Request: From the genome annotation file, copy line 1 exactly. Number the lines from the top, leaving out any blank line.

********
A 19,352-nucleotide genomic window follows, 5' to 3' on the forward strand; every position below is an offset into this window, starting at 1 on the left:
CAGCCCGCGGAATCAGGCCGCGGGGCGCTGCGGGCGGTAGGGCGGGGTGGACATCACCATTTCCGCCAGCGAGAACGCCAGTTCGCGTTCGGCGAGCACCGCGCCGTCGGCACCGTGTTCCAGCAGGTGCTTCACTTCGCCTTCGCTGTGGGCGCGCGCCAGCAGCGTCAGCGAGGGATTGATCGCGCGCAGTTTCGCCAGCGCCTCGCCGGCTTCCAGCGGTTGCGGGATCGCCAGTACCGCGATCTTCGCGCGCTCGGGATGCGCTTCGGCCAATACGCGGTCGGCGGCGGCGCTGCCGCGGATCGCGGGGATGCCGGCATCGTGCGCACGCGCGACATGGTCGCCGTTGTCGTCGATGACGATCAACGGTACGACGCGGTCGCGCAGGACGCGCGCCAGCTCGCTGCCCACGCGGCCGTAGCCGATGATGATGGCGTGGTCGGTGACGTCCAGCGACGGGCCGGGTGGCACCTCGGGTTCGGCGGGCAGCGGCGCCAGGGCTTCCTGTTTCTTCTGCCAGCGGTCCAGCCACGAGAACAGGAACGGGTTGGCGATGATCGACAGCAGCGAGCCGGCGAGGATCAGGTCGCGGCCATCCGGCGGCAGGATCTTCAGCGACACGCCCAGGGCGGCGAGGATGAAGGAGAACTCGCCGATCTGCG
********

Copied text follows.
A 19,352-nucleotide genomic window follows, 5' to 3' on the forward strand; every position below is an offset into this window, starting at 1 on the left: